To ensure that the new user has been created and the permissions are set correctly, you can use the SHOW GRANTS statement:


    SHOW GRANTS FOR 'newuser'@'localhost';


This will display all the privileges assigned to newuser.




Other articles on MySQL and administration:

    - A Comprehensive Guide: How to Find and Optimize Slow Queries in MySQL

    - How to remotely connect to MySQL

    - How to add or remove a user on Linux systems

    - How to make your website more secure for less money?




Detailed Breakdown of Permissions


MySQL allows for fine-grained control over user permissions. Here’s an overview of the most commonly used privileges:

    ALL PRIVILEGES: Grants all available privileges.
    SELECT: Allows reading data from tables.
    INSERT: Allows inserting data into tables.
    UPDATE: Allows updating existing data.
    DELETE: Allows deleting data.
    CREATE: Allows creating new databases and tables.
    DROP: Allows deleting databases and tables.
    ALTER: Allows modifying existing tables.



Granting Specific Privileges


To grant specific privileges, modify the GRANT statement accordingly. For example, to grant SELECT and INSERT privileges on testdb:

    GRANT SELECT, INSERT ON testdb.* TO 'newuser'@'localhost';



Revoking Privileges


If you need to revoke specific privileges, use the REVOKE statement:


    REVOKE privilege_type ON database_name.* FROM 'username'@'host';


To revoke INSERT privilege from newuser on testdb:


    REVOKE INSERT ON testdb.* FROM 'newuser'@'localhost';




Advanced User Management


Creating a user with global privileges


If you need a user with global privileges, such as access to all databases, you can use the following command:




To create an administrator user with global privileges and give him access to all databases on a given instance:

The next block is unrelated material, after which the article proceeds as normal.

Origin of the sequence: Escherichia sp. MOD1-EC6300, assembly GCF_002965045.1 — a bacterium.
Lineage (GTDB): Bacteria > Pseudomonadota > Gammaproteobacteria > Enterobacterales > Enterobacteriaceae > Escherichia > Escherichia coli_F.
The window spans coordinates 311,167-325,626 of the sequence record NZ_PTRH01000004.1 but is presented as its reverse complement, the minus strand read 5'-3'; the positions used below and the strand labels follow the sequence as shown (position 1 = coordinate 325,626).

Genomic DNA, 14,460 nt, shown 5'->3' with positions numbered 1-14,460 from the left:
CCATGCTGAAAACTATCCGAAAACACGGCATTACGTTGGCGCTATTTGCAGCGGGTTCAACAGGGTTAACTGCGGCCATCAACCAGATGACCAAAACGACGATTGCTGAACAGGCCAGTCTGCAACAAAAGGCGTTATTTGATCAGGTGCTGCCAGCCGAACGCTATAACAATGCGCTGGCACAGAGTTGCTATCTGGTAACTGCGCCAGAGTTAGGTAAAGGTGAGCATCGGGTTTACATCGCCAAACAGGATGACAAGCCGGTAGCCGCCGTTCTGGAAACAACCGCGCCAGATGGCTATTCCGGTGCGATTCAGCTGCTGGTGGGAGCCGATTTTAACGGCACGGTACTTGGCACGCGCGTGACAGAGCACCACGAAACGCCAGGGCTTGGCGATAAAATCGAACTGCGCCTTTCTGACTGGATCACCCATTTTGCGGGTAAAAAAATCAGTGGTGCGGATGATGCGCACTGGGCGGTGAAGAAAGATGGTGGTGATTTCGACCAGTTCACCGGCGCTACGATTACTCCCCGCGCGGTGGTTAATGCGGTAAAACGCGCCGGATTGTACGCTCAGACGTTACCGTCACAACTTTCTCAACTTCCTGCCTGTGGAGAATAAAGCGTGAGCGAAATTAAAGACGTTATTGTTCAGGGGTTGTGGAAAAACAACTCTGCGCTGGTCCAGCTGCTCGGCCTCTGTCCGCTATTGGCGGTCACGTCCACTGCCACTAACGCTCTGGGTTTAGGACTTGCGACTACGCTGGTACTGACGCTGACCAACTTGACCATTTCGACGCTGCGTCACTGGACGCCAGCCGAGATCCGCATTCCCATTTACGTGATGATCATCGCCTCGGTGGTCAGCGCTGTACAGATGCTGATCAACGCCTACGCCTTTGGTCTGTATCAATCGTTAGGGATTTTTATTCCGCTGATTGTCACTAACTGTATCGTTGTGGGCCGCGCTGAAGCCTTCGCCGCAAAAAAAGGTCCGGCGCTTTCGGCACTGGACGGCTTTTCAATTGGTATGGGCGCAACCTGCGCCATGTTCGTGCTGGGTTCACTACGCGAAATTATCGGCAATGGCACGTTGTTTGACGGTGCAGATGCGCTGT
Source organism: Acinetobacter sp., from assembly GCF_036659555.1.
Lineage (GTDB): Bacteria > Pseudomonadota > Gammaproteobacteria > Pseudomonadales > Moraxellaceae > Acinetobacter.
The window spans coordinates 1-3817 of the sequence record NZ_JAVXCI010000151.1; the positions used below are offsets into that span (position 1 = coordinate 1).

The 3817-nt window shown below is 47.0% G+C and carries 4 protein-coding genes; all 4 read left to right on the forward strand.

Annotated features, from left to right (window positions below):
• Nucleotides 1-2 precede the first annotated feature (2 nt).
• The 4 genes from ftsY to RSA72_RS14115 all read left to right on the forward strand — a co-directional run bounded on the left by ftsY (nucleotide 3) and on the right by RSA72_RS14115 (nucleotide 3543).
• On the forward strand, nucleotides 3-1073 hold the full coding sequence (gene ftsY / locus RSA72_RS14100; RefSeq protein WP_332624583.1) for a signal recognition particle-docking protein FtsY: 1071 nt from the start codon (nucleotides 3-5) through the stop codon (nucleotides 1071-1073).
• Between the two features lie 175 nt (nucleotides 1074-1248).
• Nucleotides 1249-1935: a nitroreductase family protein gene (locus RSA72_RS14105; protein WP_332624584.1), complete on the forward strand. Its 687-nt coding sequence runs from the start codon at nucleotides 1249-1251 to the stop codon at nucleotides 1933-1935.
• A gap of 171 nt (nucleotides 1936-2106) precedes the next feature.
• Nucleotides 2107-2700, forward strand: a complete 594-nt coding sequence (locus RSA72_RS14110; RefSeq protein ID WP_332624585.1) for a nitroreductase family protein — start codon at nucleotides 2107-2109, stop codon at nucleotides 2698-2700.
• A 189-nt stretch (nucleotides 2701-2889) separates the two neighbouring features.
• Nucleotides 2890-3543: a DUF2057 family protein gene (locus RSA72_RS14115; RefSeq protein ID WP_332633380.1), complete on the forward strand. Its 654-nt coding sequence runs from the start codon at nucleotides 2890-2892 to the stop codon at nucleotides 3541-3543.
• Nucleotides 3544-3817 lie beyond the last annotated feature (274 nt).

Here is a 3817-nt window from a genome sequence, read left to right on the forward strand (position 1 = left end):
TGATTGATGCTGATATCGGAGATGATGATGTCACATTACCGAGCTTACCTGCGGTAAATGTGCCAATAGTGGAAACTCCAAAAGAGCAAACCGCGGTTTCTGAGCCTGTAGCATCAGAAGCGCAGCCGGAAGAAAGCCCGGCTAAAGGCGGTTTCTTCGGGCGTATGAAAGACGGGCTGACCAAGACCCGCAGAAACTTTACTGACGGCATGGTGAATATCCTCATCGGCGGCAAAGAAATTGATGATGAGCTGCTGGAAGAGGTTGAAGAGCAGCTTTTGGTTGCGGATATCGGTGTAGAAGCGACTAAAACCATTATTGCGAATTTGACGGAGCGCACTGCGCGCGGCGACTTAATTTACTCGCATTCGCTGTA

CREATE USER 'adminuser'@'localhost' IDENTIFIED BY 'admin_password';
    GRANT ALL PRIVILEGES ON *.* TO 'adminuser'@'localhost' WITH GRANT OPTION;



Creating Users for Remote Access


To allow a user to connect from a remote host, replace localhost with the remote host's IP address or use % to allow connections from any host:

    CREATE USER 'remoteuser'@'%' IDENTIFIED BY 'remote_password';



Best Practices for User Management

    Least Privilege Principle: Grant the minimum required privileges to each user.
    Strong Passwords: Ensure that users have strong, unique passwords.
    Regular Audits: Periodically review and audit user permissions.
    Separation of Duties: Assign different roles to different users to enhance security.
    Backup User Data: Regularly back up user accounts and privileges.




Managing users and permissions in MySQL is a critical task for database administrators. By following the steps outlined in this article, you can create new users, grant appropriate permissions, and ensure the security and efficiency of your MySQL databases. Always adhere to best practices and regularly review user privileges to maintain a secure database environment.

And of course - MAKE BACKUPS! :)